I only have to twist an inch to fall off my narrow mattress onto the stone floor, my legs are covered in subtle mosquito bites because it is summer and my eyes are a little dark from burning the candle at both ends, but there is no better feeling than waking to a room full of books with the bells of Notre Dame chiming next door. Romantic, I know.

I stuff my bedding into one of the benches, heave the mattress back onto it’s seat and tumbleweedgo through the doors into the studio to have a quick, cramped shower. Then my fellow Tumbleweeds and I will pack a bag of food and go upstairs to binge on muesli and coffee in the old studio of George Whitman.

Shakespeare and Company is a dusty, vibrant old bookstore nestled in the very heart of Paris. Opened first in 1951, the building, once a monastery, was named after the bard on the four-hundredth anniversary of his death in 1964 by Mr. George Whitman. The name, inspired by the original Shakespeare and Co. owned by Sylvia Beach, has become somewhat a beacon of hope and refuge for dreamers. Beach’s store attracted such writers as Hemingway, Joyce and Eliot.  Whitman’s attracted Ginsberg, Nin and Burroughs. Something in the water I suspect.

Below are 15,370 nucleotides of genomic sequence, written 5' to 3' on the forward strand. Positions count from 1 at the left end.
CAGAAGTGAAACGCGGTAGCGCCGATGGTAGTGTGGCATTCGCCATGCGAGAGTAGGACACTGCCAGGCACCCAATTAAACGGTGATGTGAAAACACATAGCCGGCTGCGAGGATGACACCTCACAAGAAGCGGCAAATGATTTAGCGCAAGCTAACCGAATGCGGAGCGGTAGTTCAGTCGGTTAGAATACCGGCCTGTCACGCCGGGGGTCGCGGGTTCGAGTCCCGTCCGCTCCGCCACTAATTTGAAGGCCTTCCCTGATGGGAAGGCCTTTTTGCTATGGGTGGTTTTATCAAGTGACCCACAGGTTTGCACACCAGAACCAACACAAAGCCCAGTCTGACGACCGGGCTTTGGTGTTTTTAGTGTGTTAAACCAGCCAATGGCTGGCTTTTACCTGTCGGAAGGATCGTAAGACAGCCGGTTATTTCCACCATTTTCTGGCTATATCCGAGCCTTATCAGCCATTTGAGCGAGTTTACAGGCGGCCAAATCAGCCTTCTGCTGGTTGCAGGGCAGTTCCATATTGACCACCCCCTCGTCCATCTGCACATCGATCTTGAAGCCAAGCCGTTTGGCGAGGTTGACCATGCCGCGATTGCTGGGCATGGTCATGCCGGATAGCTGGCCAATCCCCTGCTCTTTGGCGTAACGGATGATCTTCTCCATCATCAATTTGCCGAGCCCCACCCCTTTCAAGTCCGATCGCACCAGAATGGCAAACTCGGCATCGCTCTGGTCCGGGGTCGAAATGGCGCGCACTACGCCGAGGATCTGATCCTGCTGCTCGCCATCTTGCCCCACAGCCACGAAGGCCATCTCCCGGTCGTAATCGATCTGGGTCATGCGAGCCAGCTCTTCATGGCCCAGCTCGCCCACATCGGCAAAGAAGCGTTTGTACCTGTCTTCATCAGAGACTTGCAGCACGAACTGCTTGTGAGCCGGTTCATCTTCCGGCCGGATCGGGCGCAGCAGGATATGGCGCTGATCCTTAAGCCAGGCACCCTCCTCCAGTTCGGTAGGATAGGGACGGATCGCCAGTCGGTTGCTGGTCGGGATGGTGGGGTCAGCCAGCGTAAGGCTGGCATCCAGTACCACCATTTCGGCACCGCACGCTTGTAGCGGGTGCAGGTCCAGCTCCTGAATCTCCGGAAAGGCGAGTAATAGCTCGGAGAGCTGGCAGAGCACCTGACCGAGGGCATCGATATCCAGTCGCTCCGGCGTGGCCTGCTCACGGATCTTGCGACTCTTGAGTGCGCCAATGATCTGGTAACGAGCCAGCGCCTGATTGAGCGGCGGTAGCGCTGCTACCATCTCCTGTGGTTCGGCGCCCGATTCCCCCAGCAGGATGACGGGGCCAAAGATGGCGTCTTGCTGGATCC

paris_shakespeareco_portraitsofeleganceSince the beginning writers and readers have been tumbling in and since the beginning they have been welcomed with open arms and a great benefit-of-the-doubt nature by Whitman to sleep in the shop on the little beds that perform as benches by day, in exchange for two hours of work. Thus, a community was established. Today the shop is run by the incredibly kind Sylvia Whitman, daughter of George and all around Queen of multi tasking. If you are lucky you might catch her in the early morning drifting through like a fairy with a coffee, or in the afternoon performing tasks that involve heavy lifting, taking the dirty work that would normally be thrust upon fresh employees. I believe Sylvia is how the shop has remained so true to its spirit, avoiding corruption and keeping it’s mind and doors open to new folks who pass through, such as myself. The staff also are incredibly patient, considering the many tourists who dash in only for a quick photo, not even pausing to browse, and they have done a wonderful job of not murdering any Tumbles who have come to stay, considering it can’t be easy training new employees almost every week.